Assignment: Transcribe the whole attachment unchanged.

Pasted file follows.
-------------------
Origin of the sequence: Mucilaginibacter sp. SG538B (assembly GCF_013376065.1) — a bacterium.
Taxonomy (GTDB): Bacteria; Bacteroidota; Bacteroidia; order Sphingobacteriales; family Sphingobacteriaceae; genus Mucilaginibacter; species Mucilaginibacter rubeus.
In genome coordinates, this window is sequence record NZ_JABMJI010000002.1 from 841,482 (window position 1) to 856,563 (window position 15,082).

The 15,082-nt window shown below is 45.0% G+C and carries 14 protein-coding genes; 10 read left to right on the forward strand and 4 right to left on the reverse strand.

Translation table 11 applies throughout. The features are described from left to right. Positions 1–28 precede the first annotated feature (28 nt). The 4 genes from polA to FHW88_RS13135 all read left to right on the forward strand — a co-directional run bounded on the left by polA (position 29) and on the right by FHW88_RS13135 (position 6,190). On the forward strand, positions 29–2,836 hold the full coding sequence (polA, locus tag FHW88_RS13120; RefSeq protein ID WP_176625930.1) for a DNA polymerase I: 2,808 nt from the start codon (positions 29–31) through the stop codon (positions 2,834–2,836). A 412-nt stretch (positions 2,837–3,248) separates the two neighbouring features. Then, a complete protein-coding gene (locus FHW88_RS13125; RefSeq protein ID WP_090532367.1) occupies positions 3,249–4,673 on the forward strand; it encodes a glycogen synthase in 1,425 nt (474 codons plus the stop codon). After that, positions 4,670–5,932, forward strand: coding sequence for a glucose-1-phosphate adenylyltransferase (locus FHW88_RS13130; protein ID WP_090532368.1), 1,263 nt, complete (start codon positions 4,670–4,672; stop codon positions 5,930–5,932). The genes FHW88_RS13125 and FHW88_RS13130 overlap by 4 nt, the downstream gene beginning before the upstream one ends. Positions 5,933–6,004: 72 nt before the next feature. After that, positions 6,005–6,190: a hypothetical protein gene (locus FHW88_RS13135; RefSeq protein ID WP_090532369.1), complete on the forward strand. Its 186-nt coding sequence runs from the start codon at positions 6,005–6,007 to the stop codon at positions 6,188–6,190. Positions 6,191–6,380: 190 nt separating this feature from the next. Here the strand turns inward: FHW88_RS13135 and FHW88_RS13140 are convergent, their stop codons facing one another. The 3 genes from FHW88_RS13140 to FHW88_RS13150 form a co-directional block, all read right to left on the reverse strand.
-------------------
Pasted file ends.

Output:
Origin of the sequence: Mucilaginibacter sp. SG538B (assembly GCF_013376065.1) — a bacterium.
Taxonomy (GTDB): Bacteria; Bacteroidota; Bacteroidia; order Sphingobacteriales; family Sphingobacteriaceae; genus Mucilaginibacter; species Mucilaginibacter rubeus.
In genome coordinates, this window is sequence record NZ_JABMJI010000002.1 from 841,482 (window position 1) to 856,563 (window position 15,082).

The 15,082-nt window shown below is 45.0% G+C and carries 14 protein-coding genes; 10 read left to right on the forward strand and 4 right to left on the reverse strand.

Translation table 11 applies throughout. The features are described from left to right. Positions 1–28 precede the first annotated feature (28 nt). The 4 genes from polA to FHW88_RS13135 all read left to right on the forward strand — a co-directional run bounded on the left by polA (position 29) and on the right by FHW88_RS13135 (position 6,190). On the forward strand, positions 29–2,836 hold the full coding sequence (polA, locus tag FHW88_RS13120; RefSeq protein ID WP_176625930.1) for a DNA polymerase I: 2,808 nt from the start codon (positions 29–31) through the stop codon (positions 2,834–2,836). A 412-nt stretch (positions 2,837–3,248) separates the two neighbouring features. Then, a complete protein-coding gene (locus FHW88_RS13125; RefSeq protein ID WP_090532367.1) occupies positions 3,249–4,673 on the forward strand; it encodes a glycogen synthase in 1,425 nt (474 codons plus the stop codon). After that, positions 4,670–5,932, forward strand: coding sequence for a glucose-1-phosphate adenylyltransferase (locus FHW88_RS13130; protein ID WP_090532368.1), 1,263 nt, complete (start codon positions 4,670–4,672; stop codon positions 5,930–5,932). The genes FHW88_RS13125 and FHW88_RS13130 overlap by 4 nt, the downstream gene beginning before the upstream one ends. Positions 5,933–6,004: 72 nt before the next feature. After that, positions 6,005–6,190: a hypothetical protein gene (locus FHW88_RS13135; RefSeq protein ID WP_090532369.1), complete on the forward strand. Its 186-nt coding sequence runs from the start codon at positions 6,005–6,007 to the stop codon at positions 6,188–6,190. Positions 6,191–6,380: 190 nt separating this feature from the next. Here the strand turns inward: FHW88_RS13135 and FHW88_RS13140 are convergent, their stop codons facing one another. The 3 genes from FHW88_RS13140 to FHW88_RS13150 form a co-directional block, all read right to left on the reverse strand.